General Session: Adult Spinal Deformity

Presented by: P. Park - View Audio/Video Presentation (Members Only)

Author(s):

P. Park(1), M. Wang(2), S. Nguyen(3), G. Mundis(3,4), F. La Marca(1), J. Uribe(5), N. Anand(6), D. Okonkwo(7), A. Kanter(7), R. Fessler(8), R. Eastlack(4), D. Chou(9), V. Deviren(9), P. Nunley(10), C. Shaffrey(11), P. Mummaneni(9), International Spine Study Group

(1) University of Michigan, Ann Arbor, MI, United States
(2) University of Miami, Miami, FL, United States
(3) San Diego Center for Spinal Disorders, San Diego, CA, United States
(4) Scripps Clinic, La Jolla, CA, United States
(5) University of South Florida, Tampa, FL, United States
(6) Cedars Sinai, Los Angeles, CA, United States
(7) University of Pittsburgh Medical Center, Pittsburgh, PA, United States
(8) Rush University, Chicago, IL, United States
(9) University of California, San Francisco, San Francisco, CA, United States
(10) Spine Institute of Louisiana, Shreveport, LA, United States
(11) University of Virginia, Charlottesville, VA, United States

Abstract

Objective: Obesity has been associated with increased complications and potentially worse outcomes after spinal surgery. Minimally invasive approaches are increasingly applied to patients with adult spinal deformity (ASD). The primary purpose of this study is to evaluate the impact of obesity on complications and outcomes in patients with ASD who underwent minimally invasive surgery (MIS).

Methods: A multicenter database of minimally invasively treated patients with ASD was queried. The database included patients treated circumferentially by MIS techniques (cMIS) and those treated with a combination of minimally invasive and open techniques (HYB). Inclusion criteria for the study consisted of cMIS patients who had 3 or more spinal levels treated. Of the 190 patients who comprised the database, 77 fit the inclusion criteria. The patients were then divided into those with BMI < 30 (non-obese, N=59) and those with BMI ≥ 30 (obese, N=18).

Results: Mean ages in the non-obese and obese group were 60.4 and 66.2 years, respectively (p=0.117). Mean BMI was 24.6 in the non-obese group and 35.0 in the obese group (p< 0.001). On average there were 3.8 interbody fusions and 5.8 levels treated posteriorly in the non-obese group compared to 4.7 interbody fusions and 5.9 level treated posteriorly in the obese group (p=0.065, p=0.502). Mean follow-up was 34.4 months in the non-obese and 35.3 in obese patients (p=0.976). Baseline radiographic parameters were similar between groups. Post-operatively, SVA and LL-PI mismatch averaged 83.9 mm and 17.9° in the obese compared to 20.4 mm and 9.9° in the non-obese (p=0.002, p=0.028). Both groups had significant improvement in ODI and there were no significant differences in post-operative ODI between groups (p=0.09). Similarly, both groups had decreased VAS back and leg pain scores and there were no significant differences between groups postoperatively (p=0.261, p=0.577). There were 20 (33.9%) non-obese patients who had adverse events compared to 7 (38.9%) obese patients who had complications (p=0.452). When subdivided into major and minor complications, there still was no significant difference between groups.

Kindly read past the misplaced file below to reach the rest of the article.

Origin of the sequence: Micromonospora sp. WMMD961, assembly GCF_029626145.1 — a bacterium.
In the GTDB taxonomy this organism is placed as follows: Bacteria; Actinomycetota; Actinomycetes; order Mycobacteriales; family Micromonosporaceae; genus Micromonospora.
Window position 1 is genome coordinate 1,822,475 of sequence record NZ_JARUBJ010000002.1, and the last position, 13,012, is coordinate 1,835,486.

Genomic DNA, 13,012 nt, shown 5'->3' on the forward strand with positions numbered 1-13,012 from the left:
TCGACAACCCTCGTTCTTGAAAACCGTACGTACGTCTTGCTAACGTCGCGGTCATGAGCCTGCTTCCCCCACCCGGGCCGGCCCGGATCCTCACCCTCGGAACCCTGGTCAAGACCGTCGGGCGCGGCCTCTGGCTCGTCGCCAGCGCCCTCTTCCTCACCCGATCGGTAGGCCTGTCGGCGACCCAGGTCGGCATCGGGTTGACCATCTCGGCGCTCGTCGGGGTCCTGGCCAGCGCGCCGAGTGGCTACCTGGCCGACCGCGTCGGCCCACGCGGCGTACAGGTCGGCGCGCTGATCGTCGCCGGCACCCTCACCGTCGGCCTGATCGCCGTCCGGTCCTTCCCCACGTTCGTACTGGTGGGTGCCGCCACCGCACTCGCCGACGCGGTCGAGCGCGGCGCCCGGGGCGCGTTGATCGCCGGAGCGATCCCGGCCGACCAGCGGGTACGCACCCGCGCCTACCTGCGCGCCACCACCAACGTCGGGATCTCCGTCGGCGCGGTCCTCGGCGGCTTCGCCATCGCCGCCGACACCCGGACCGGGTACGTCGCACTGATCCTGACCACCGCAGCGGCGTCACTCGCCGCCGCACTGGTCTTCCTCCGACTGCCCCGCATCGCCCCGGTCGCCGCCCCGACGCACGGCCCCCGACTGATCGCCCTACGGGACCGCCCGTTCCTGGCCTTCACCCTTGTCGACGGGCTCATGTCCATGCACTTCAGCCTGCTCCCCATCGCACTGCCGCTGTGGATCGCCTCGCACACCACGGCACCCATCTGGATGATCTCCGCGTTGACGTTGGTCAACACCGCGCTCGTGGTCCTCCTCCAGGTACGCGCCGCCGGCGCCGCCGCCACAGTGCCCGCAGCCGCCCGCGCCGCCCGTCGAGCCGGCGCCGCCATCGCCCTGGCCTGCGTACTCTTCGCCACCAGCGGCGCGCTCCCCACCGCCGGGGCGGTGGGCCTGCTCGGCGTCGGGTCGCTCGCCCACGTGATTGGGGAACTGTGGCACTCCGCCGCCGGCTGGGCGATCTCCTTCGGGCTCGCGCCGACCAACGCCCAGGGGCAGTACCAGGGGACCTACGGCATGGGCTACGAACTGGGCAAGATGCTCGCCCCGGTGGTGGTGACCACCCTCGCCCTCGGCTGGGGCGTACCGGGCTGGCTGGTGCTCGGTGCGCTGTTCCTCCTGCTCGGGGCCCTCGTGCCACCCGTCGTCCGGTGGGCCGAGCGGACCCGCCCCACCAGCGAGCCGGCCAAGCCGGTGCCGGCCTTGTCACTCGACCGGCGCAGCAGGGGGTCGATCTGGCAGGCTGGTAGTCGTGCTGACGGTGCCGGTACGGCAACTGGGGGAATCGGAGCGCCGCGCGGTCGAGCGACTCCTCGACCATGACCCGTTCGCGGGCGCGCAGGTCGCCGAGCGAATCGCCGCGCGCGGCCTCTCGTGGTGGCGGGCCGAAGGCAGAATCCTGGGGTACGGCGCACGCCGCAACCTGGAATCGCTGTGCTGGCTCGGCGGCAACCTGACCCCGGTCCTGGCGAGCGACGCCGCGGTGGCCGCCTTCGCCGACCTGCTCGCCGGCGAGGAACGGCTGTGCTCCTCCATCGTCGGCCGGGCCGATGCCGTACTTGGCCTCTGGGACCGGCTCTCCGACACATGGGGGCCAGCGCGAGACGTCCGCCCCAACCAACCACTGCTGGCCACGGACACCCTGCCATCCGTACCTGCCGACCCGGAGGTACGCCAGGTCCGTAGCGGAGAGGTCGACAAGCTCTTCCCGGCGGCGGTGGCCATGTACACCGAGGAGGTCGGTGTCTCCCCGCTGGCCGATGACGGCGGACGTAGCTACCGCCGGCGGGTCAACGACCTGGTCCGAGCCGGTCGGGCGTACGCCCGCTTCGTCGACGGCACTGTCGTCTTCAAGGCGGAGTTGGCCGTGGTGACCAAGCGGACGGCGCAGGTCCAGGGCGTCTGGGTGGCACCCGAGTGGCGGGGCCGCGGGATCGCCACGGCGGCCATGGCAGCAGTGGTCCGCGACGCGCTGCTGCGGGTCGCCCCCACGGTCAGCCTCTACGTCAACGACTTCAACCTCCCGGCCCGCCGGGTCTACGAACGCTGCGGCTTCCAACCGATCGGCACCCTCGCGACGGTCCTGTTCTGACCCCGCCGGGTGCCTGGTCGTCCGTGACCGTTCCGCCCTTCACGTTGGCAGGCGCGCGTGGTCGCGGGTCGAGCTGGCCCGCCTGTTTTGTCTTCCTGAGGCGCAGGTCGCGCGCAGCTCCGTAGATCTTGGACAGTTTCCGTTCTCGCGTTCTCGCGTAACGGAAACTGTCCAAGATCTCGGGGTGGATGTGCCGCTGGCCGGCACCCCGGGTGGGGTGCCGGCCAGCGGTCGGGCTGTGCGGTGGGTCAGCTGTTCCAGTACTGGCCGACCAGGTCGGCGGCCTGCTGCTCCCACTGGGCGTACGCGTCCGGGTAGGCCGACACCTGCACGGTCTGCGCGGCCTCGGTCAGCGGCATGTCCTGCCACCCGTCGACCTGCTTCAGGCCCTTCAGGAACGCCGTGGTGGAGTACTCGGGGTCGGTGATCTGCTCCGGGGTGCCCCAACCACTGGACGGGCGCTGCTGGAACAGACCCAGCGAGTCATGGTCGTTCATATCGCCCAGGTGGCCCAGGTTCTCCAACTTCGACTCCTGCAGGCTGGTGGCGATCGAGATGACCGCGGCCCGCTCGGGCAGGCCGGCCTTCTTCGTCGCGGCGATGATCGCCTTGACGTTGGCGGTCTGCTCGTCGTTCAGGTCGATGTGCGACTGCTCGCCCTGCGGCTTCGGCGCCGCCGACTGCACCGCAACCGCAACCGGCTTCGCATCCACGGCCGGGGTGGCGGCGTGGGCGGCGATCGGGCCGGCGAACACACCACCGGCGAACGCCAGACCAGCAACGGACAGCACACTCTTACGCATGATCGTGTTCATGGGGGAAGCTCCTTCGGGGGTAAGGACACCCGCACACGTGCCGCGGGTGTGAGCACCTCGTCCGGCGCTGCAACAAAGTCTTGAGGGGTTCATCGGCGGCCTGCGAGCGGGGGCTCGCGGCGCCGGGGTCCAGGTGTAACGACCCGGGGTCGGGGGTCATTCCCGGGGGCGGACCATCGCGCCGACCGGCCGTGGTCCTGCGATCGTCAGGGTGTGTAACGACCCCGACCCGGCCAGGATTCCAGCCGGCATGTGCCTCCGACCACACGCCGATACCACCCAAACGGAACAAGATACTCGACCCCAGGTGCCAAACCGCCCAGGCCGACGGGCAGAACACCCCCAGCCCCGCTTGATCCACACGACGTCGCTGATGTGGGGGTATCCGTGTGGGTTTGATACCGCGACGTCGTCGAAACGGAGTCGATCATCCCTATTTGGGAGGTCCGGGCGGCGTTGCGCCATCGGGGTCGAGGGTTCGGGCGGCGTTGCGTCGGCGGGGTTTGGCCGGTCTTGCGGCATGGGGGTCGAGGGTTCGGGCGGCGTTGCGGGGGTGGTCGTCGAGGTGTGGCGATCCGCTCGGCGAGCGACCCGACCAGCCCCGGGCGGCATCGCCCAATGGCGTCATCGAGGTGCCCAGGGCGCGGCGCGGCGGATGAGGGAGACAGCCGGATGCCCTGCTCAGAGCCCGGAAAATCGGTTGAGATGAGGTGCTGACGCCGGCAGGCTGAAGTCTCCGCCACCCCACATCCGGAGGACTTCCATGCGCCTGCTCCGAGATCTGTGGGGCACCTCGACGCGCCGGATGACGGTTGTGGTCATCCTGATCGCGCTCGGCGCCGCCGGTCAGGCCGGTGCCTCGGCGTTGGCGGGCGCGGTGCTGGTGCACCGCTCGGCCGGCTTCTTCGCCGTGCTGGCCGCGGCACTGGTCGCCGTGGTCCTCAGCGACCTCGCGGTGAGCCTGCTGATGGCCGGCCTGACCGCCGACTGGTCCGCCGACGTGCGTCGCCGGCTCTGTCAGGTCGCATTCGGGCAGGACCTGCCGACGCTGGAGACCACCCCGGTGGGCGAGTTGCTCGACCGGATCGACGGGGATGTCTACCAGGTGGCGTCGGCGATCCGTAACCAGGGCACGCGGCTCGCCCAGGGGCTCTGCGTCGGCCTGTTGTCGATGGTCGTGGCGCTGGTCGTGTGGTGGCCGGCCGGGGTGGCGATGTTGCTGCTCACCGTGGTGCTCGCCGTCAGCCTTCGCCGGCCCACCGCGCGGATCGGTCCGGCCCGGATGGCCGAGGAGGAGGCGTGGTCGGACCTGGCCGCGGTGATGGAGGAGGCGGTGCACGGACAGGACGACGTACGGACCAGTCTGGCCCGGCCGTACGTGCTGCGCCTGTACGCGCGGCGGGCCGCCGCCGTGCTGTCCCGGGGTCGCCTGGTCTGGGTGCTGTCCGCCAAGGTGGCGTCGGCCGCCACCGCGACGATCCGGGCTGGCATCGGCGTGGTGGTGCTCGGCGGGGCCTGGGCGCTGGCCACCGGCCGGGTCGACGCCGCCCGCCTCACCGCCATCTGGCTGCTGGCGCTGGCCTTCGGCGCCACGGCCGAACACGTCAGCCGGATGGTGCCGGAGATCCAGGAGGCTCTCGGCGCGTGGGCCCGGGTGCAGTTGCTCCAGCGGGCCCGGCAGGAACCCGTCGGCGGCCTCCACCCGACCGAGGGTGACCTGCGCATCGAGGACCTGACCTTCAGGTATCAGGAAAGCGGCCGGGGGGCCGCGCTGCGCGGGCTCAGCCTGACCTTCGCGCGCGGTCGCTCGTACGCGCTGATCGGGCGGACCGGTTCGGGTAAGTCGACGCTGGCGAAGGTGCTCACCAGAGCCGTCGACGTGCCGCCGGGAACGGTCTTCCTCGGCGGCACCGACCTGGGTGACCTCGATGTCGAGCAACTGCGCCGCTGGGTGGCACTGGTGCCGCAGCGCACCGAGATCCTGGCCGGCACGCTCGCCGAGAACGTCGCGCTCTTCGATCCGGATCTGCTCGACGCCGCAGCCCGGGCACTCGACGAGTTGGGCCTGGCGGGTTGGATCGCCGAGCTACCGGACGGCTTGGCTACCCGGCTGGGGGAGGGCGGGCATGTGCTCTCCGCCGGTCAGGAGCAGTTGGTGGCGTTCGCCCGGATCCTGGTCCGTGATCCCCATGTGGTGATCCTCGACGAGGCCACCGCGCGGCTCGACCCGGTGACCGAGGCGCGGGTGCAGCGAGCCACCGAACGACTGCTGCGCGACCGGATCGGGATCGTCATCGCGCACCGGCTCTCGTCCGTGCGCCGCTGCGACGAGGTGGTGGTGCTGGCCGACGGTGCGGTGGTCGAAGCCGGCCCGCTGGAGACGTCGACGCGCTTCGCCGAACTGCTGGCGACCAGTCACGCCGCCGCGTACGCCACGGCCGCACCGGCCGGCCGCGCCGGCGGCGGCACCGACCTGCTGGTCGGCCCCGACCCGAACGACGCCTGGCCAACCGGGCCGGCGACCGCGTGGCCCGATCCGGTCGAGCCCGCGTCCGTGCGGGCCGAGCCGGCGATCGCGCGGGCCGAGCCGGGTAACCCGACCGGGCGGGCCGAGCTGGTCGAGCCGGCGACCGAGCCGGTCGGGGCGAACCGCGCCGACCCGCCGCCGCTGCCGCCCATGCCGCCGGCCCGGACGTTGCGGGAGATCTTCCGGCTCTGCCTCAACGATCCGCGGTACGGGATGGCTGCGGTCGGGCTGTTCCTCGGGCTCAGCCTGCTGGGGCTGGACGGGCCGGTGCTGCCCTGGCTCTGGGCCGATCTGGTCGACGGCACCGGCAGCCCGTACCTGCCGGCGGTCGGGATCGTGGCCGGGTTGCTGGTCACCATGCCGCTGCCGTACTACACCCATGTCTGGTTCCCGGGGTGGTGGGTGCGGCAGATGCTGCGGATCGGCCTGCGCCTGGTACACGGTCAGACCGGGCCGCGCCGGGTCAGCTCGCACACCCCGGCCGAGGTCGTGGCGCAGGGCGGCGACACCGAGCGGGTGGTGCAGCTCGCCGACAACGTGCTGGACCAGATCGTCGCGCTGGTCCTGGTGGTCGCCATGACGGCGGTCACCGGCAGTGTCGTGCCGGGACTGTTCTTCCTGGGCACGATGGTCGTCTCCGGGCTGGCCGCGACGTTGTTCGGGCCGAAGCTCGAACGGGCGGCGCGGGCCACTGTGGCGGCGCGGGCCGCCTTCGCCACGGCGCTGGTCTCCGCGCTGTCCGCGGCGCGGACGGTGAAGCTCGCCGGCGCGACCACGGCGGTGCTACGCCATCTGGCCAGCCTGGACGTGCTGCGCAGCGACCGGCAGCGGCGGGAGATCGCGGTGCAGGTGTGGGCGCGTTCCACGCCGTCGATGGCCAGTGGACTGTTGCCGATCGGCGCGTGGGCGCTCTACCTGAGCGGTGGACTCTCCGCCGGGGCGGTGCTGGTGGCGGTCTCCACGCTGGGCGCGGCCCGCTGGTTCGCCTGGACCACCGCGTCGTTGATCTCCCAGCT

Conclusion: Minimally invasive approaches are increasingly applied to patients with ASD. The results of this study suggest that obesity does not negatively impact the complication rate or clinical outcomes in patients with ASD treated by minimally invasive approaches. There may be a difference, however, in radiographic outcomes particularly in the maintenance or improvement of sagittal alignment in the obese, which in the long-term may affect clinical outcomes.